BRIDGE IN THE WORLD THE TWO PLANES OF CABLES PROVIDE TORSIONAL STABILITY TO THE DECK AND CREATE A 
STRIKING VISUAL IMPRESSION. CONSTRUCTION COSTS WERE REASONABLE ANDTHE BRIDGE WAS COMPLETED ONLY 
ONE MONTH BEHIND SCHEDULE IN SPITE OF THE CATASTROPHIC 1993 FLOOD THAT CRIPPLED MUCH OF THE AREA 
AROUNDTHE SITE DURING CONSTRUCTION. 




42 



FEDERAL DESIGN ACHIEVEMENT AWARD 
ENGINEERING 



Woodrow Wilson Memorial Bridge 
Design Competition 



ALEXANDRIA, VIRGINIA 




A series of sweeping V-shaped piers will carry the new 12-lane 
Woodrow Wilson Memorial Bridge across the Potomac River just 
south of Washington, DC, in historic Alexandria, VA. The graceful 
and economical design was selected in an innovative national design 
competition that is a model for high profile, federally-funded bridges 
throughout the country. 

The competition was undertaken to produce a 

world-class design that befits the bridge's role as a 

gateway to the Nation's Capital. The bridge is the 

only one in the country owned by the Federal 

Government. The new bridge had to meet the needs 

of the next century while respecting the heritage of 

the region. A general request for proposals was made, 
and the initial field of seven design teams was narrowed to four final- 
ists. Each was allowed to submit up to two concepts. The finalists dis- 
played enormous creativity and thoughtfulness in producing a total Maryland division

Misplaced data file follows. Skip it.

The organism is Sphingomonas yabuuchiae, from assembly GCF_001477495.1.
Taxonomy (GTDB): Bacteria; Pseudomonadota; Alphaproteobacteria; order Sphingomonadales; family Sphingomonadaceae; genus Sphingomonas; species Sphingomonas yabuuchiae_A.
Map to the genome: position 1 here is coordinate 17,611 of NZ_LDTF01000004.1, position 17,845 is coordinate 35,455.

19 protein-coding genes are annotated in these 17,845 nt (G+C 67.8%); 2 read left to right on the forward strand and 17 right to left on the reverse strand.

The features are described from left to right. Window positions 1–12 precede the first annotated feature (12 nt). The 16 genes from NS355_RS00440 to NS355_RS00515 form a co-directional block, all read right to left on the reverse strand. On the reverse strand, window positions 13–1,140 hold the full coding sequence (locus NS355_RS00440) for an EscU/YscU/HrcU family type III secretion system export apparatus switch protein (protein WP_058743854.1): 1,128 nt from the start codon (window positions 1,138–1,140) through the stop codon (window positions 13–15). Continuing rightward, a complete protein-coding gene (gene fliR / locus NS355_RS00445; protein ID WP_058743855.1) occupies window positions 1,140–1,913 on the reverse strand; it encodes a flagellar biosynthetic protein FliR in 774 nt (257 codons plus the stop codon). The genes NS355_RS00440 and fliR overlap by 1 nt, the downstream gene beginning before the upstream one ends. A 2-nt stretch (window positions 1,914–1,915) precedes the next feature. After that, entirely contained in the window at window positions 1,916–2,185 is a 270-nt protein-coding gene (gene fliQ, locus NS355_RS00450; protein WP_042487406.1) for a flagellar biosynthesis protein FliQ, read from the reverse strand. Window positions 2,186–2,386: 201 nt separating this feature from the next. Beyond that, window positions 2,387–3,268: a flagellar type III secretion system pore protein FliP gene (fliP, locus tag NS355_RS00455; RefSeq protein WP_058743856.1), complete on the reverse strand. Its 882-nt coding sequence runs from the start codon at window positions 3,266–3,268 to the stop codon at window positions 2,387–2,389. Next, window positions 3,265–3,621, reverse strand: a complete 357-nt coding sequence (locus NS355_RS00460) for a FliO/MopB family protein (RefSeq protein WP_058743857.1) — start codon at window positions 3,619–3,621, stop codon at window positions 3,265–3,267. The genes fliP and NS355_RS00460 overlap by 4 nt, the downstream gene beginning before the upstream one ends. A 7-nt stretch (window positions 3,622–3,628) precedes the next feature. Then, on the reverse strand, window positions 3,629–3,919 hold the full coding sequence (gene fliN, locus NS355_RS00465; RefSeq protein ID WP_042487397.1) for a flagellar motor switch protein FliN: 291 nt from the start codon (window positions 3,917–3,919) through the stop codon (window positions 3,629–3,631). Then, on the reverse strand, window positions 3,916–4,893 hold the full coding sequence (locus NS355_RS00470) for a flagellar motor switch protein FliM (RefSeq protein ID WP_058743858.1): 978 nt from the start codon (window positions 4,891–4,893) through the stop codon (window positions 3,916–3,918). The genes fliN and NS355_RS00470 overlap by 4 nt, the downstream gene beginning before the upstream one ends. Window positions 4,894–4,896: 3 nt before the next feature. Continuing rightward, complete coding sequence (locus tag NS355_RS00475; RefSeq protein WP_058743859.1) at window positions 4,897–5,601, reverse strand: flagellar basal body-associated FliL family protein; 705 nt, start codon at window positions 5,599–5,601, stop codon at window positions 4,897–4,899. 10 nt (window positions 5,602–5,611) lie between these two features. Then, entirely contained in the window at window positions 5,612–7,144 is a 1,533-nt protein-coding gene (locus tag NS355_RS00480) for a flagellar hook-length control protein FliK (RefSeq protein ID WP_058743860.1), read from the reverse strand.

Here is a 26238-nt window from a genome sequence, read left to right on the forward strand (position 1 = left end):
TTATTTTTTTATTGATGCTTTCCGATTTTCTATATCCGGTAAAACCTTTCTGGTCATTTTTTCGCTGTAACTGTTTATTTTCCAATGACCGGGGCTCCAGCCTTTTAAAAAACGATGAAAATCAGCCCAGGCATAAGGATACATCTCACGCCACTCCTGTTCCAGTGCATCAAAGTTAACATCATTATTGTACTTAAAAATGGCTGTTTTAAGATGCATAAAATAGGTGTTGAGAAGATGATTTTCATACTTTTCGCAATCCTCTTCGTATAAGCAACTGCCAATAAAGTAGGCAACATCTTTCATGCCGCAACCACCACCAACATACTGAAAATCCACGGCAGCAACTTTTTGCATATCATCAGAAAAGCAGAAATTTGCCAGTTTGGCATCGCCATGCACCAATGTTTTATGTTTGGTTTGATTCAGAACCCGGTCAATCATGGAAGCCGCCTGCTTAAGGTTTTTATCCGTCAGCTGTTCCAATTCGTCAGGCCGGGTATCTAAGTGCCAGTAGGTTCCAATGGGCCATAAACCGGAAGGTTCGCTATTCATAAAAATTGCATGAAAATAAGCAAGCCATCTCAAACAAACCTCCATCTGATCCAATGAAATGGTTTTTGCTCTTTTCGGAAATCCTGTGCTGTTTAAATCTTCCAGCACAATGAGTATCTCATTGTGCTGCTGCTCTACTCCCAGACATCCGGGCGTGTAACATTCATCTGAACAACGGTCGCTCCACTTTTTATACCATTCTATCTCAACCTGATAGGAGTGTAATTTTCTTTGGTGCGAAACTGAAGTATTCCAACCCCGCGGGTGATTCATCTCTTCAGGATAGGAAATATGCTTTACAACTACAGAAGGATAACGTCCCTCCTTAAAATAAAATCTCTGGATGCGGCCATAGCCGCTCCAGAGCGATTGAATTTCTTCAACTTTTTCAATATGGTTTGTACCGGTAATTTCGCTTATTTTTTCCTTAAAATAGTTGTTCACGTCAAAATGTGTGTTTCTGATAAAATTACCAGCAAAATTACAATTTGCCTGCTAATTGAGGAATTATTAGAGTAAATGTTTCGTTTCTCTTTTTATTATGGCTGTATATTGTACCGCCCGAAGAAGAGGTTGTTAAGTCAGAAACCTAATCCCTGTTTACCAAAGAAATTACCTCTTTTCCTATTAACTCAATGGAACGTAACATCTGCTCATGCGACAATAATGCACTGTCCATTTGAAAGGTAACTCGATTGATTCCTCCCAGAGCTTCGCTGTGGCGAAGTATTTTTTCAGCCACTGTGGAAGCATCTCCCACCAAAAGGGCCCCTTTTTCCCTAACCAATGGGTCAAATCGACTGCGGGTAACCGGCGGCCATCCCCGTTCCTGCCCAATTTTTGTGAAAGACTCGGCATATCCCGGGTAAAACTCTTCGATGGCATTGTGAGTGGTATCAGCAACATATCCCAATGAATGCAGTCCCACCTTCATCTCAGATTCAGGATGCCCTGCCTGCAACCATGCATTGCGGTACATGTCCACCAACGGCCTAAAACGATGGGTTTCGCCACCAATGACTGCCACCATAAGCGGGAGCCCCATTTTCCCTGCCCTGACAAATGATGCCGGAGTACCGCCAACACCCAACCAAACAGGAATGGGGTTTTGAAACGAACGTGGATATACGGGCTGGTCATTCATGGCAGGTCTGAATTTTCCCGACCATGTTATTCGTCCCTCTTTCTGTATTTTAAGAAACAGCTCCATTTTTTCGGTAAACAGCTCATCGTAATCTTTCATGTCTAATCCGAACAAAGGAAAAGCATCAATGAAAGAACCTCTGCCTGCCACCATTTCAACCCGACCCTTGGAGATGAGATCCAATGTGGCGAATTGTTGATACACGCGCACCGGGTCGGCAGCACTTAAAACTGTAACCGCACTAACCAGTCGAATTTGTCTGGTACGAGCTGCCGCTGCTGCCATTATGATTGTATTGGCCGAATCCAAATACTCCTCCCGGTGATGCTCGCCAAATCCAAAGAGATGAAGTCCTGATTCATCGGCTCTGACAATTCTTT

of seven design concepts. The concepts, submitted anonymously, were Maryland state highway 

, ,, . . . r . . . . administration 

assessed trom a wide variety ot perspectives, hour advisory commit- 

... ... . ii- POTOMAC CROSSING CONSULTANTS 

tees reflecting citizen, historic, construction, and technical concerns 

PARSONS TRANSPORTATION GROUP 

met numerous times over three months. Guided by advisory commit- 
tee reports and their own professional perspectives, 
a 15-person jury composed of leading local officials, 
distinguished architects and urban planners, and 
top bridge engineering experts from Federal and state 
transportation departments, unanimously selected 
the winning design. 



DEPARTMENT OF TRANSPORTATION, 
FEDERAL HIGHWAY ADMINISTRATION, 




JURY/ THIS DESIGN COMPETITION REPRESENTS A NEW APPROACH TO THE PROCESS OF ACHIEVING SUPERIOR 
DESIGNS FOR MAJOR BRIDGES INTHE UNITED STATES, THIS PROCESS PRODUCED A VARIETY OF FINE DESIGNS 
AND AWINNING ENTRY NOTABLE FOR ITS STRIKING AESTHETIC APPEAL AND ECONOMICAL CONSTRUCTION PLAN, 
THE CONTEST ALSO GENERATED SUBSTANTIAL PUBLIC INTEREST AND PROFESSIONAL PRAISE. 




43 



FEDERAL DESIGN ACHIEVEMENT AWARD 
ENGINEERING 



San Antonio River 
Flood Control Tunnel 



SAN ANTONIO, TEXAS 




JURY/ THE SUCCESS OFTHE PROJECT GOES BEYOND TECHNICAL EXCELLENCE TO INCLUDE SENSITIVELY DESIGNED